Just when you start to believe it's every man for himself, some concerned citizen takes action on behalf of his fellow Floridians.
Miami accountant Charles Gomes found out that, unlike other unclaimed property, people contributing to the Florida Prepaid College Program have a finite amount of time to reclaim their unused funds. Gomes thought that custom deserved more public attention than the program's board of directors was willing to give it.
So he got to work.
The first time that any of the prepaid plans will be forfeited is next March. Cross-referencing a list of holders with unclaimed accounts posted on the program's Web site against names in AOL's white pages and state corporate records, Gomes located 500 people and sent letters informing them of their impending loss.
"I just did it as a community service project," Gomes said, "and I'm a little angry, of course."
Why is he angry?
Gomes contacted Gov. Jeb Bush and members of the plan's board to convince them to take on his little community project themselves. They declined.
Some states, such as Maryland, use a forwarding service provided by the Internal Revenue Service to notify people who have funds that are about to be lost to the state. Gomes thinks that Florida should do the same.
"It's beyond me why they wouldn't use the IRS and social security numbers to try and locate these people," he said.
Grandparents who don't inform the parents of a beneficiary about the existence of a plan for whatever reason — divorce or bad relations — can purchase the plans, according to Gomes. Senior citizens may intend to inform their grandchild of the investment when they are college-bound, Gomes said, but may die before that day. In that event, the money languishes without being used or refunded to the purchaser's estate.
The state has more than $800-million in unclaimed assets.
In 1998, Gomes started notifying people on the list of their rights, and he claims that state officials tried to stop him. He says he informed state Comptroller Robert Milligan of the IRS service, but never got a response. He also plans to continue notifying everyone he can, as others get into the act.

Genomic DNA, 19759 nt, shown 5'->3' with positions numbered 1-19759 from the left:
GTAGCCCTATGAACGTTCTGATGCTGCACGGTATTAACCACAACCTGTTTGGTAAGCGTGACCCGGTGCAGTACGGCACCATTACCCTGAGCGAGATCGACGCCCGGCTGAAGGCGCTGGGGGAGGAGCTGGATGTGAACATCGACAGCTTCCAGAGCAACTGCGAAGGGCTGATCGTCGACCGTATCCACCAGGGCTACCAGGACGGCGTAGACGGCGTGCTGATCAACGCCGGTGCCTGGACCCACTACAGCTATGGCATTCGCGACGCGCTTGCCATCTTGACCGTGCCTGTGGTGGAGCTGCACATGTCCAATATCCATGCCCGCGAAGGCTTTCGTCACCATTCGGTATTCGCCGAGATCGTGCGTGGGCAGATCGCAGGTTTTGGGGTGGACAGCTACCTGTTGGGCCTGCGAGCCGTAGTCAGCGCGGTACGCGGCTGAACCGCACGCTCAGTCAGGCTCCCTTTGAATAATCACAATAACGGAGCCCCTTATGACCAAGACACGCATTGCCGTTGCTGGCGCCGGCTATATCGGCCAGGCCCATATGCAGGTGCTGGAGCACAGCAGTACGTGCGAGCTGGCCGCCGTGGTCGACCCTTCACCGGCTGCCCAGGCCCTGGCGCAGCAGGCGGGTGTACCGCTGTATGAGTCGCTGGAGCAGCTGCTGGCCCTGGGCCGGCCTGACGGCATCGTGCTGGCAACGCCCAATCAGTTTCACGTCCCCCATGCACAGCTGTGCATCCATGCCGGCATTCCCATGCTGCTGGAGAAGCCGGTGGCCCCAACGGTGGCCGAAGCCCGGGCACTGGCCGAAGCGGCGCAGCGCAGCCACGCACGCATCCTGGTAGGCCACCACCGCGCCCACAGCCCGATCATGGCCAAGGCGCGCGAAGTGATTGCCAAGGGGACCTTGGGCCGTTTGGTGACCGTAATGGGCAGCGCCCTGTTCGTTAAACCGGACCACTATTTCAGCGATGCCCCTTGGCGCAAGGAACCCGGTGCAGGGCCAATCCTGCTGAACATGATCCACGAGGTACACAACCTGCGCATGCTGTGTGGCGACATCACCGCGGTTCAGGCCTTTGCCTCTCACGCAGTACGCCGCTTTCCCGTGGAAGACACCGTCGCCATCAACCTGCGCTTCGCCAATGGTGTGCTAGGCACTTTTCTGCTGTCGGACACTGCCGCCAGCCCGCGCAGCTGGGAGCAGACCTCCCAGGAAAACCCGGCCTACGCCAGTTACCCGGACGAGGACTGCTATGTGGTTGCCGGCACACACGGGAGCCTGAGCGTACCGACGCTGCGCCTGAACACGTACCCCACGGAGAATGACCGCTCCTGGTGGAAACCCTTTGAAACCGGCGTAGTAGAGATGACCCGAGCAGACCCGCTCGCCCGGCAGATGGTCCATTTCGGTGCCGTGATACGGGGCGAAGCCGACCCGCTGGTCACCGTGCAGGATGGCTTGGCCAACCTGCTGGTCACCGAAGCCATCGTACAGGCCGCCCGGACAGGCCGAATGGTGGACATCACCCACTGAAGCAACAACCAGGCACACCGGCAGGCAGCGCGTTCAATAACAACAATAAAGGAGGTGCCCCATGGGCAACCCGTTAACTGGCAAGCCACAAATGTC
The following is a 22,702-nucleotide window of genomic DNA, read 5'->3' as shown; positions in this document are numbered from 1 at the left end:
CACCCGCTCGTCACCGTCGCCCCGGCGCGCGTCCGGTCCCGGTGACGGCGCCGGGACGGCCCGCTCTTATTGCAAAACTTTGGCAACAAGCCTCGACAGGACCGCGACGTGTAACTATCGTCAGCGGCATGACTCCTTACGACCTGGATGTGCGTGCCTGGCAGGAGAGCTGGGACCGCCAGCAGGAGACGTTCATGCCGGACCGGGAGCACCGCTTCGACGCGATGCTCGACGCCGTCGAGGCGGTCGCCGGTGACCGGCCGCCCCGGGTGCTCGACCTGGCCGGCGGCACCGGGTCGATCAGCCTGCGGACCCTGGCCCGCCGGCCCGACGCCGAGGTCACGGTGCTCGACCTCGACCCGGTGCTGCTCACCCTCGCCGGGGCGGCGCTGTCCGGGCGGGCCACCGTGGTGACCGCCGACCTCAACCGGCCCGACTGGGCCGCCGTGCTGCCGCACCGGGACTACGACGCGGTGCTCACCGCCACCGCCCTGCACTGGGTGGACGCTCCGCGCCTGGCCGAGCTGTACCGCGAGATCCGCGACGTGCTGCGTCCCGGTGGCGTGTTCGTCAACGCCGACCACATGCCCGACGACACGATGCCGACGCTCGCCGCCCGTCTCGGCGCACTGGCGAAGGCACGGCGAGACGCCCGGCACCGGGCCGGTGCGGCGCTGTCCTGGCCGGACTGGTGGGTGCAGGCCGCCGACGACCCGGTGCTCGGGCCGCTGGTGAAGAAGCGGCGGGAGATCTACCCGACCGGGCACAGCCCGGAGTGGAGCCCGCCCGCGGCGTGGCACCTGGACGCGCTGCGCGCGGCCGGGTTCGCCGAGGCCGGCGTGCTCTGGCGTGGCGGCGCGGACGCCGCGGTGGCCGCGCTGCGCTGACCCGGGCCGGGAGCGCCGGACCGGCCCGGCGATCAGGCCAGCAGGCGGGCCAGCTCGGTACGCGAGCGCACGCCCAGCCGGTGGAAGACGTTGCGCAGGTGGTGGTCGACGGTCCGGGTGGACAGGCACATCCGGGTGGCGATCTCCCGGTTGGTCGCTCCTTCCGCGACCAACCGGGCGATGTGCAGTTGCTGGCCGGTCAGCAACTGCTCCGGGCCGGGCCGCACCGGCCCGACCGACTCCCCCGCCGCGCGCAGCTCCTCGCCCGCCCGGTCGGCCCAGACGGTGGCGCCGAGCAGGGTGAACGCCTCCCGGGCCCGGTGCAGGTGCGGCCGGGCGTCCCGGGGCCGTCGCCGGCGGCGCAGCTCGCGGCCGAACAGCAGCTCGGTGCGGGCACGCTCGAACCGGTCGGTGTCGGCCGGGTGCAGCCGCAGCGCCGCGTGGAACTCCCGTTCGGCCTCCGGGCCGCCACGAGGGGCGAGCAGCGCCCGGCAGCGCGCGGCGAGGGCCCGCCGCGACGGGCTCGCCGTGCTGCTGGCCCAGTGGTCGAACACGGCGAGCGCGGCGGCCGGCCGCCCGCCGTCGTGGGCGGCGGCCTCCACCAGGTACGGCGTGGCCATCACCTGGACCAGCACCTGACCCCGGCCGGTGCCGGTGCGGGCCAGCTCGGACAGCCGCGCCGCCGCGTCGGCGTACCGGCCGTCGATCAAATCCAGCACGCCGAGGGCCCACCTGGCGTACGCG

One citizen who received a letter from Gomes wrote back that he was the wrong man. However, the citizen had found the right man, using a Web search engine with which Gomes was not familiar. Now Gomes has another resource in his notification arsenal.
If you think you may be owed money from the Florida Prepaid College Program, visit its Web site at www.floridaprepaidcollege.com. If you believe the state should try harder to contact citizens about unclaimed property, write your legislator. Ask why the state isn't taking advantage of the IRS' forwarding service. It could save you a few bucks.
A Debate Debate
Jan Schneider is likely headed for a hard fall next month. But the Democratic congressional opponent of ex-Florida Secretary of State Katherine Harris is getting in a few jabs before she hits the deck.
A Schneider campaign press release made light of Harris logging more time on national television hawking her new book than debating the issues back in heavily Republican Sarasota.
The Schneider camp quoted an Oct. 9 Harris appearance on Buchanan and Press. The GOP's High Priestess of Recounts left viewers of the MSNBC show with the impression that she had debated "dozens" of times with Schneider, an environmental lawyer.
The cable gabfest's co-host, former California Democratic Party Chairman Bill Press, first softened up Harris with a few snide remarks about our unfortunate electoral inefficiency.
"All right, so you have a totally screwed up election system in Florida," Press told Harris. "And what do we find out just a couple of months ago in the primary? It's still screwed up. You had two years to fix it. Why didn't you?"
"Actually, Bill," Harris answered blithely, "Florida's system, which is really frightening, is one of the best election systems in the nation."
"You've got to be kidding," Press said.
After a commercial break, Press brought up campaign debates: "Your opponent, Jan Schneider, says that you may be having coffees, but you're not having any debates."
"We have been together dozens of times," Harris said.
"In a formal debate setting?" Press asked.
"We've been scheduled maybe eight times, and we have another dozen scheduled."
"Formal forums, debates, whatever they have. Absolutely," replied Harris. "If she wanted to schedule more, we have a lot of issues. That was sort of a press ploy. We're taking our initiative to the people, person to person, not for the press."